Claire Turpin, 42, became pregnant after lengthy fertility treatment
But she was acutely depressed after difficult birth of Jack and Eliza
Scaled 7ft wall and fell from top of John Lewis car park in Sheffield
A mother of twins who had longed to have children committed suicide because she thought she was an inadequate parent.
Claire Turpin, 42, had struggled to conceive, eventually succeeding after lengthy fertility treatment.
But she went on to become acutely depressed even though she was caring well for newborns Jack and Eliza.
Three months after their birth, the married former hotel manager jumped from the top of a John Lewis multi-storey car park.
An inquest heard Mrs Turpin had been referred to a mental health team and became ‘paranoid’ about social services wanting to take her babies away.
Her mother Kath Sugden criticised the medical support she was given, telling the hearing: ‘All that happened was that Claire went to the doctor and came home with another batch of tablets.
‘I was expecting things to move a little bit faster. She should have had more and quicker help from the agencies.
‘I saw her deteriorate over these few weeks day by day. She never spoke about suicidal thoughts to anyone. She had this horrendous fear if she did that her babies would be taken from her.’
Recording a suicide verdict, Sheffield coroner Julian Fox said it had been a ‘harrowing’ inquest, adding: ‘It must have been agonising for all Claire’s family to witness her change from a happy, lively, bubbly personality into a withdrawn woman with no self-respect.’
Mrs Turpin and husband Andy had tried hard to have children before she finally became pregnant through intrauterine insemination – in which sperm are placed into the womb when an egg is released.
She was overjoyed to discover she was carrying twins. In October 2012 one baby was delivered naturally and the other by caesarean section, but both were healthy.
Mrs Turpin looked after the children to an ‘extremely high standard’ but developed an irrational belief she was not good enough to care for them, the inquest heard.
She sought help and one of her GPs told the hearing Mrs Turpin had been treated with anti-depressants in the past.
In November 2012, the new mother was thought to be only a ‘moderate’ suicide risk. But the following month GP Susan Parker said her mood was ‘very low and she seemed lacking in confidence’.
Mrs Turpin talked about harming herself and was referred to a mental health team.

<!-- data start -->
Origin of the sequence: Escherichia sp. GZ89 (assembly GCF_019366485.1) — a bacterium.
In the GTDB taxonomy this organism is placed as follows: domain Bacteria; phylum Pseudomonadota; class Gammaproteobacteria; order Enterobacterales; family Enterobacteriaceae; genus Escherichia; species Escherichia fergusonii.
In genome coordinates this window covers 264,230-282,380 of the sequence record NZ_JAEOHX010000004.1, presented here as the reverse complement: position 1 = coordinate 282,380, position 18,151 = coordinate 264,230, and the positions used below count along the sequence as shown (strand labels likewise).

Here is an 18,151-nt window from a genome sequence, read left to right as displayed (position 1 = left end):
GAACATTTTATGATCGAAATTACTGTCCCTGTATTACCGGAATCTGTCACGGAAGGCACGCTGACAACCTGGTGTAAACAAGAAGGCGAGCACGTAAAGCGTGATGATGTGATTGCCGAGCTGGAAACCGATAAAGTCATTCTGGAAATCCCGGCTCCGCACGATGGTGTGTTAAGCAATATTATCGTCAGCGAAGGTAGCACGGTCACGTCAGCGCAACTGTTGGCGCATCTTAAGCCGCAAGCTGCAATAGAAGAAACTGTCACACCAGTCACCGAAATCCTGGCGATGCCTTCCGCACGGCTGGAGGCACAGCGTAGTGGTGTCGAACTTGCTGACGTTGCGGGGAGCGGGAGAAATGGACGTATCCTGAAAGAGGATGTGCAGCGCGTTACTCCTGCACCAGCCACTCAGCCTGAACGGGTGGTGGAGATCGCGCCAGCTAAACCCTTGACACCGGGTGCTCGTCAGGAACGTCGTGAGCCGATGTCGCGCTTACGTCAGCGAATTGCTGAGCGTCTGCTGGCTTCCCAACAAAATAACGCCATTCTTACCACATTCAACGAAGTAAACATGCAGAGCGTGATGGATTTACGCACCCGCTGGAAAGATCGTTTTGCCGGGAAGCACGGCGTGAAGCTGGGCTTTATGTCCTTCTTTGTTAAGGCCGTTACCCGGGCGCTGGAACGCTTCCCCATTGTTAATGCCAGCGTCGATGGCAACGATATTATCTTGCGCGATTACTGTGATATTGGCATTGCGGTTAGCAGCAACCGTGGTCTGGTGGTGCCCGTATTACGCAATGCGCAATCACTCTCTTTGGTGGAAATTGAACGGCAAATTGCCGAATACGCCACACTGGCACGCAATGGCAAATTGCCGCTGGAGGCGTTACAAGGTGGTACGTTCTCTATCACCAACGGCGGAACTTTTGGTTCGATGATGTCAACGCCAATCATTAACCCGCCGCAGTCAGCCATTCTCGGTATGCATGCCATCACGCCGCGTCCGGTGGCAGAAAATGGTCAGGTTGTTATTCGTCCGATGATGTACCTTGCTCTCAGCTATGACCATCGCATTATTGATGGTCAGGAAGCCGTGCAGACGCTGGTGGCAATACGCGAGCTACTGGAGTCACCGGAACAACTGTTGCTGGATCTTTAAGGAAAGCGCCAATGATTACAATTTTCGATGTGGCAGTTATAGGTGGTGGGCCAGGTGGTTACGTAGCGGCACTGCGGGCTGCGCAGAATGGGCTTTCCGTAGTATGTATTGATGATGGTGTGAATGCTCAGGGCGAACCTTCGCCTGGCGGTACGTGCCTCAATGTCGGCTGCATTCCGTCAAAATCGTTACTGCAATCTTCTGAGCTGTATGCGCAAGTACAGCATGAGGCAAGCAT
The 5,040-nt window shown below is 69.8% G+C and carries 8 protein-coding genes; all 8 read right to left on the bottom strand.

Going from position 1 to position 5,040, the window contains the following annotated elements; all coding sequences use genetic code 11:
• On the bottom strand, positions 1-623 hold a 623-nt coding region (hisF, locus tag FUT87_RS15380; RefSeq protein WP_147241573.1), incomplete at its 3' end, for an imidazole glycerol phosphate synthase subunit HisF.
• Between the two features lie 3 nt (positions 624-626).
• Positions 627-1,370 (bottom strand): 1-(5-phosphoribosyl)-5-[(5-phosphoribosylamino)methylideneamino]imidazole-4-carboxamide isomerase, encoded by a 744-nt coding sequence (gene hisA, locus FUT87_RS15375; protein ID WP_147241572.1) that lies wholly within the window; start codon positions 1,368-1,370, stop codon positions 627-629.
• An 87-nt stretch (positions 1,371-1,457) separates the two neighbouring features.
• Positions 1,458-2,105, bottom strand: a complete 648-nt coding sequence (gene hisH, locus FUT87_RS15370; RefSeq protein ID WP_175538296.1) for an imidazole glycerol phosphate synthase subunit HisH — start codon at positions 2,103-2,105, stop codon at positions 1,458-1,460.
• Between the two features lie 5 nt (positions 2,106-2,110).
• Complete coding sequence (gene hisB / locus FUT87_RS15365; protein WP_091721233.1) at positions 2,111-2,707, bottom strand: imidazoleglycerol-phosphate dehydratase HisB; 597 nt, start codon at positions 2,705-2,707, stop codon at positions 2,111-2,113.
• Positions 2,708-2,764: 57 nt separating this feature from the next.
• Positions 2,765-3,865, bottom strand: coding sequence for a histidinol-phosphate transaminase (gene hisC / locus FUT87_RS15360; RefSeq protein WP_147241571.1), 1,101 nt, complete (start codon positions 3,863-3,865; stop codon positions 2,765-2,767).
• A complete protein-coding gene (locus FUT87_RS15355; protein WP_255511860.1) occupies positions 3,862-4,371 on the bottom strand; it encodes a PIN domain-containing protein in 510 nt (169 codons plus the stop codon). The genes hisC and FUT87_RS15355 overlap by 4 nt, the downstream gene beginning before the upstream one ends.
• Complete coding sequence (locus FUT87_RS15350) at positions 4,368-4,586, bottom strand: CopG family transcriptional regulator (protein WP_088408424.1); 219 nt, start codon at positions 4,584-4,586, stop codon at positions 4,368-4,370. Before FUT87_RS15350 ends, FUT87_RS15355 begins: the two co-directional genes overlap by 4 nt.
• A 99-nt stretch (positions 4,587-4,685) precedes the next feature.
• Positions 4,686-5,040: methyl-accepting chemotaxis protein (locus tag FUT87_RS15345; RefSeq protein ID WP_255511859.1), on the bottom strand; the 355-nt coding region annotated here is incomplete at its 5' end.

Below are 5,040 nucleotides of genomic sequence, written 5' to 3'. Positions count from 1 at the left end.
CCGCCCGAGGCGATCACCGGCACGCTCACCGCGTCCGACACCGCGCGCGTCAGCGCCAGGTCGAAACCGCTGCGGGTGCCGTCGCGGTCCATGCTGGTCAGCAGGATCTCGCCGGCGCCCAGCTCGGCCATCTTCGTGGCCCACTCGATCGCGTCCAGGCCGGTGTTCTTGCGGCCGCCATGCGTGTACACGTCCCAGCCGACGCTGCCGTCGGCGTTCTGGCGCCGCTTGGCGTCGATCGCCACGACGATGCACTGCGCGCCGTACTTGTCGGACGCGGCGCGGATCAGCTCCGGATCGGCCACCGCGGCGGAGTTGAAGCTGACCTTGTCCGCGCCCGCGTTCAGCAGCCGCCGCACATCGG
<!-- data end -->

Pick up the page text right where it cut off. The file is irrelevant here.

Over the New Year she appeared to be improving but two days before the tragedy, on January 13 last year, she was quiet and withdrawn at another consultation.
Dr Parker said: ‘Claire felt guilty because the people around her expected her to be in a certain way … but she was feeling anything but happy inside.
She found that very difficult to deal with.’
Health visitor Donna Sanderson added: ‘She was struggling to believe in herself as a new mum.
‘I told her it is quite a stressful time and having two babies has a massive impact.’
WHAT IS POSTNATAL DEPRESSION?
It is a common form of depression which affects around one in six women after they have given birth.
However, postnatal depression (PND) often remains undiagnosed, with only one in four cases diagnosed and treated.
It starts from two weeks to several months after delivery, but often develops slowly – making it very difficult for doctors to diagnose and hard for the mother to recognise her symptoms.
It is not known exactly what causes postnatal depression, but it is thought that biological, psychological and social factors all play a role.
Experts say that women who have a history of depression are more likely to suffer from the condition than those who have not.
Some research has shown that postnatal depression is caused by a sudden drop in oestrogen and progesterone after birth.
During pregnancy there is a surge in the levels of these two hormones.
However, after giving birth to your baby and having the placenta removed, these hormone levels drop back down to normal.
Scientists believe this rapid drop of hormones can trigger a chemical imbalance in the brain causing postnatal depression.
Psychologists believe that a variety of psychological issues could also be to blame.
Although it is hard to pinpoint exactly what causes the condition, it is thought that feelings of isolation and unresolved issues from the past can trigger the condition.
Mrs Turpin scaled a 7ft wall at the car park in Sheffield and landed on a car.
The coroner said while treatment was ‘ultimately ineffective’, he believed it was offered ‘promptly and appropriately’.
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